Are we good by nature? Are we as human beings righteous from birth? This is a question that has been in the minds of many people throughout history. Scholars and Philosophers have been discussing and debating this very question for centuries. There are some who say that we are righteous from the point of birth and can live, and others say that we do have a sin nature but we are still good by nature. The latter is the more common view. Most people acknowledge that we do mess up but we are still capable of being good. In fact, most professing Christians believe this idea of human nature. However, is this an accurate representation of our nature? If we were to answer this question based on our standards, the answer would be correct. After all, we meet many decent, kind, and respectful people. Not everyone is a murderer, not everyone steals, not everyone cheats, etc. Based on our standards, we are good by nature. However, our standards are futile, because the world is not built on our standards. We simply occupy this world and take care of it, but it is not ran by us, because it was not created by us. This does not mean the world came into existence by accident, it does indeed have a Creator.
In the beginning God created the heavens and the earth.
— Genesis 1:1
Since God is the Creator of the Universe and everything in it, it is safe to assume that He created the very standards that we are to live by. So, based on these standards, are we, by nature, righteous beings. To answer this, let us look to the Word of God.
To start off with, it important to acknowledge the state of man upon creation. I think it is explained well in this verse right here.
God saw all that He had made, and behold, it was very good. And there was evening and there was morning, the sixth day.
— Genesis 1:31
When God created everything in the entire universe, He called it all very good, man included. This means that there was no evil, no suffering, no sickness, no pain, no death, none of it. It was without corruption. This is exactly how man was supposed to be. That is until sin entered the narrative. Genesis 3 describes the fall of man and how sin entered the nature of humanity. From this point on, every single human being who has, is, or will ever walk the earth (except Jesus) is plagued by sin. When sin entered the world, death, pain, suffering, all of it also entered. Worst of all, we were eternally separated from God. The Kingdom of God is a holy place and one must be righteous to enter. So since we, in our natural state, cannot enter His kingdom, this means we are not righteous. This passage in Romans I believe perfectly describes our nature.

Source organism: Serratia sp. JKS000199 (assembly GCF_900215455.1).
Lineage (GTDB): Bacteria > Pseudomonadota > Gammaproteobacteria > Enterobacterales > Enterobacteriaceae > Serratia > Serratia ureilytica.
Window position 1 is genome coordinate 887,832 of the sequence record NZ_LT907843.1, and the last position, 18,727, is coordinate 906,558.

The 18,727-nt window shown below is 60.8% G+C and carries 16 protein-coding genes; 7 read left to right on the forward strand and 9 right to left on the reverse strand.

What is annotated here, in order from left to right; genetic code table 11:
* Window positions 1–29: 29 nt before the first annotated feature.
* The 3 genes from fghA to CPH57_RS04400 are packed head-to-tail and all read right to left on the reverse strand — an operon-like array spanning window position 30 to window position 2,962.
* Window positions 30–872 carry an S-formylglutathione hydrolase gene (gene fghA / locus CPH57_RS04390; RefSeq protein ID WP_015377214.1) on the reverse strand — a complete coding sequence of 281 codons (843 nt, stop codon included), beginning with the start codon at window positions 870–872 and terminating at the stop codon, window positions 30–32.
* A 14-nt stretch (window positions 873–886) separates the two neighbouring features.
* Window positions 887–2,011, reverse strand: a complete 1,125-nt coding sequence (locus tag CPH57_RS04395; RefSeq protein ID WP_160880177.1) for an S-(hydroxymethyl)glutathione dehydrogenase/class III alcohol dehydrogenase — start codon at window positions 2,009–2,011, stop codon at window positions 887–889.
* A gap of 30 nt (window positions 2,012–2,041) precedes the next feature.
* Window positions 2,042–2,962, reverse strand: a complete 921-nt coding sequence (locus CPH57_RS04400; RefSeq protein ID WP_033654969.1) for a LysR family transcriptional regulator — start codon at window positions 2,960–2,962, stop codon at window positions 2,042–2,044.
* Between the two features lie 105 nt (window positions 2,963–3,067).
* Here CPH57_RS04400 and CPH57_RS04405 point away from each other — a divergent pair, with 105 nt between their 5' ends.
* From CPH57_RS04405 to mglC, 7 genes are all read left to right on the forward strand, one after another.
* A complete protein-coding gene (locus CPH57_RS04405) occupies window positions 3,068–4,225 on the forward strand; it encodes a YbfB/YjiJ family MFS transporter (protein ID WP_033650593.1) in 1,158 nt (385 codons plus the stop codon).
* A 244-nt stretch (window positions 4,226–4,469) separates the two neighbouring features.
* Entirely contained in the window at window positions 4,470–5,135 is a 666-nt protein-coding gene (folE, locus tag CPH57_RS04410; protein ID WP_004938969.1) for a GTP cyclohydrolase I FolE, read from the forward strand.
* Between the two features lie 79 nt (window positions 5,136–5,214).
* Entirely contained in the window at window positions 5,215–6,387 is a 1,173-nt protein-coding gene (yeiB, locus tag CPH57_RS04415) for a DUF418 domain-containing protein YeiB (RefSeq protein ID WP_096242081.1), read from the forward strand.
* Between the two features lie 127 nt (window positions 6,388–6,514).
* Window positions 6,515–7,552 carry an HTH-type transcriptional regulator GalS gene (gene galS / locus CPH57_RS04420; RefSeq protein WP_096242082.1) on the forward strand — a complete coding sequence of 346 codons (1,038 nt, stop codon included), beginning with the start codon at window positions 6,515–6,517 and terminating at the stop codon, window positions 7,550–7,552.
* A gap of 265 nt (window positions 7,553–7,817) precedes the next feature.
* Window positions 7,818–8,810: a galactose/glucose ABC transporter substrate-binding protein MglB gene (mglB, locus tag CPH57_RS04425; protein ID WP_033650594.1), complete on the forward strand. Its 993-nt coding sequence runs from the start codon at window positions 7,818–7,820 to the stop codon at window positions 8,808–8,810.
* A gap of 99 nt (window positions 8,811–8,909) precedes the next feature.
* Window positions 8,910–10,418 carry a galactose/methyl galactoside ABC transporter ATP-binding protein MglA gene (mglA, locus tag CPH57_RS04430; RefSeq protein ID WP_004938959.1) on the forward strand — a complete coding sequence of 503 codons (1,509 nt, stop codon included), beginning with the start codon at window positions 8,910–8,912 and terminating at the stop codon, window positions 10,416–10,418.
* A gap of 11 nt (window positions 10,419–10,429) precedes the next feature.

as it is written,
“There is none righteous, not even one;
There is none who understands,
There is none who seeks for God;
All have turned aside, together they have become useless;
There is none who does good,
There is not even one.”
“Their throat is an open grave,
With their tongues they keep deceiving,”
“The poison of asps is under their lips”;
“Whose mouth is full of cursing and bitterness”;
“Their feet are swift to shed blood,
Destruction and misery are in their paths,
And the path of peace they have not known.”
“There is no fear of God before their eyes.”
— Romans 3:10-18
Likewise, 1689 Baptist Confession of Faith states our nature like this.
By this sin our first parents fell from their original righteousness and communion with God. We fell in them, and through this, death came upon all. All became dead in sin and completely defiled in all capabilities and parts of soul and body.
There is not a righteous bone in the bodies of the natural man. Apart from Christ, we are wicked beings with no desire to do what is righteous according to God. We are totally depraved from our very conception (Psalm 51:5). We are all on the path of eternal punishment in hell, and we cannot do anything about it. There is not a single thing we can do to save ourselves and to enter the Kingdom of God back in His presence. But God.